If you are not sure what to expect from Fairy Queen then you are not alone – an Internet search for the play elicits no response and its writer Olivier Cadiot does not even possess his own Wikipedia page. But do not let this put you off. Fairy Queen represents a highly ambitious dramatic project and should not be missed.

Fairy Queen began as a French novel, published in 2002, but when the talented Dominic Glynn met Cadiot, they began to collaborate on the text.  Glynn has already performed a reading version of his own translation in London. His rendering in Oxford next week offers something closer to a conventional play, although many elements from the original novel still remain – Glynn is the only actor, performing a monologue that encompasses numerous different speakers and intrusions from an omniscient narrator.

The story features a fairy in 1920s Paris, who goes to the house of the American writer Gertrude Stein to give a performance of her poetry. But the events that follow do not match the fairy’s expectations as Stein turns out not to be quite as she had originally anticipated.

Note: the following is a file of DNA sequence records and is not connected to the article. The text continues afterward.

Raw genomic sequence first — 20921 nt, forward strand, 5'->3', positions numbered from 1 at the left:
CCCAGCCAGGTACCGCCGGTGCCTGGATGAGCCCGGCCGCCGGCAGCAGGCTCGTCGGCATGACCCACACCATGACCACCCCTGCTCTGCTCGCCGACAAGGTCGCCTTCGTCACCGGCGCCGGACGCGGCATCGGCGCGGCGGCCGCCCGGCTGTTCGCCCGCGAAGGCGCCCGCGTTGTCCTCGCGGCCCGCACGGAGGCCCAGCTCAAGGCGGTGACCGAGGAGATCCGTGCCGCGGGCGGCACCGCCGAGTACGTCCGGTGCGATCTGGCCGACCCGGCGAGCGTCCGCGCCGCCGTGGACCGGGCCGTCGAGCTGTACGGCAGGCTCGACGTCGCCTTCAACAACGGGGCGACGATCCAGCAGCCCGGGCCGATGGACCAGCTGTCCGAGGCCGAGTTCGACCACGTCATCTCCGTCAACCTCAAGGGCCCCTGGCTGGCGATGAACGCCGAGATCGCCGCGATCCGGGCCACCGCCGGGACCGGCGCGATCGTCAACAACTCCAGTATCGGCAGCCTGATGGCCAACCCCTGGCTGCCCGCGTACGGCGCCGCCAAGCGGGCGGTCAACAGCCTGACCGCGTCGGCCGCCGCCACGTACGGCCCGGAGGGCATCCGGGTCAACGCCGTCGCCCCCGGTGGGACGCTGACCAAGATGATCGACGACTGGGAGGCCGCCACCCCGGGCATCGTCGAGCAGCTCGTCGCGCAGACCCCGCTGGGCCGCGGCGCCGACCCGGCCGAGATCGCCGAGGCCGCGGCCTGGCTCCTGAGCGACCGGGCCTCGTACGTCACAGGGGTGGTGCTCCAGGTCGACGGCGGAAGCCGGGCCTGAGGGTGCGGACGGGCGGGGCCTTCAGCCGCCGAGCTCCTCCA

All these events are narrated by Glynn, who is seated in centre stage and barely moves throughout the performance. As the plot unravels around the fairy, we are given direct access to her mental processes – thoughts ranging from comic satire of Stein to the fabulous workings of her overactive imagination, from intense sensory delight to emotional insecurity. But the narrative moves quickly between different speakers, between reality and imagination, leaving the audience in a dream world, unsure what to believe.

As the sole actor, Glynn faces the tough task of providing a stimulating dramatic performance that will keep the audience involved throughout but he proves himself highly capable of handling such a challenge. At times he stares thoughtfully into middle distance, at times he stares the audience straight in the face, urging them to enter his fantasy. Similarly, his variations of tone and different facial expressions ensure that the narrative never becomes flat or monotonous. Instead, as he explores the intricacies of this strange world, the audience explores them too, seeing everything that he sees and feeling everything that he feels.

Attempting to navigate myself in the strange world that Fairy Queen evokes was not an easy experience so if you are looking for some light relief from the pressures of revision then this is probably not for you. But if you are prepared to be challenged by an extremely thoughtful and unique performance then I cannot imagine time better spent than admiring the results of Glynn’s immense effort and flair.

four stars out of five

Burton Taylor Studio, 9-13 June